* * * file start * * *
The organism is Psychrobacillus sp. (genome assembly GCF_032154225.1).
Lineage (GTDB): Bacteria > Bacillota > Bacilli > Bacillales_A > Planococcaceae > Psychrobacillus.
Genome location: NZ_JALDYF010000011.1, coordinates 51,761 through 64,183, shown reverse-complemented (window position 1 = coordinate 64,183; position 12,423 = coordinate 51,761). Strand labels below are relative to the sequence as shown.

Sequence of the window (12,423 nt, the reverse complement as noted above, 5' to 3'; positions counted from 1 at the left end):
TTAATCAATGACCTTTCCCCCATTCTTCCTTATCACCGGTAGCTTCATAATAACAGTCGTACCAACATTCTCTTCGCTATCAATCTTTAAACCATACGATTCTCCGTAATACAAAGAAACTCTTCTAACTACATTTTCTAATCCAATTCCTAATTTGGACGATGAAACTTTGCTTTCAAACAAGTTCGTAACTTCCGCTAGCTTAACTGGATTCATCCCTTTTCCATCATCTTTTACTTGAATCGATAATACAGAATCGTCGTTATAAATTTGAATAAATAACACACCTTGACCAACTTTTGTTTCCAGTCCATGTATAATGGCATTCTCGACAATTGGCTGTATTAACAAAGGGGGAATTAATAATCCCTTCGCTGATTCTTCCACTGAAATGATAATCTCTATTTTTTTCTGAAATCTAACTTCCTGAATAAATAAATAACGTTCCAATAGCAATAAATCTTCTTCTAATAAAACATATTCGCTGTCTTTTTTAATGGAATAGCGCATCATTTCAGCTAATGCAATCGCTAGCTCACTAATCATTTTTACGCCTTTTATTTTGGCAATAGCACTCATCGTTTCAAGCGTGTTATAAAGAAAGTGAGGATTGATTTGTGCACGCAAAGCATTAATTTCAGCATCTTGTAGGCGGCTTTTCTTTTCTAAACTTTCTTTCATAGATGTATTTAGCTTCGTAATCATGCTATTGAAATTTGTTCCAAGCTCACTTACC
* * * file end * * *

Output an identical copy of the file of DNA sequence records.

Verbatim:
The organism is Psychrobacillus sp. (genome assembly GCF_032154225.1).
Lineage (GTDB): Bacteria > Bacillota > Bacilli > Bacillales_A > Planococcaceae > Psychrobacillus.
Genome location: NZ_JALDYF010000011.1, coordinates 51,761 through 64,183, shown reverse-complemented (window position 1 = coordinate 64,183; position 12,423 = coordinate 51,761). Strand labels below are relative to the sequence as shown.

Sequence of the window (12,423 nt, the reverse complement as noted above, 5' to 3'; positions counted from 1 at the left end):
TTAATCAATGACCTTTCCCCCATTCTTCCTTATCACCGGTAGCTTCATAATAACAGTCGTACCAACATTCTCTTCGCTATCAATCTTTAAACCATACGATTCTCCGTAATACAAAGAAACTCTTCTAACTACATTTTCTAATCCAATTCCTAATTTGGACGATGAAACTTTGCTTTCAAACAAGTTCGTAACTTCCGCTAGCTTAACTGGATTCATCCCTTTTCCATCATCTTTTACTTGAATCGATAATACAGAATCGTCGTTATAAATTTGAATAAATAACACACCTTGACCAACTTTTGTTTCCAGTCCATGTATAATGGCATTCTCGACAATTGGCTGTATTAACAAAGGGGGAATTAATAATCCCTTCGCTGATTCTTCCACTGAAATGATAATCTCTATTTTTTTCTGAAATCTAACTTCCTGAATAAATAAATAACGTTCCAATAGCAATAAATCTTCTTCTAATAAAACATATTCGCTGTCTTTTTTAATGGAATAGCGCATCATTTCAGCTAATGCAATCGCTAGCTCACTAATCATTTTTACGCCTTTTATTTTGGCAATAGCACTCATCGTTTCAAGCGTGTTATAAAGAAAGTGAGGATTGATTTGTGCACGCAAAGCATTAATTTCAGCATCTTGTAGGCGGCTTTTCTTTTCTAAACTTTCTTTCATAGATGTATTTAGCTTCGTAATCATGCTATTGAAATTTGTTCCAAGCTCACTTACC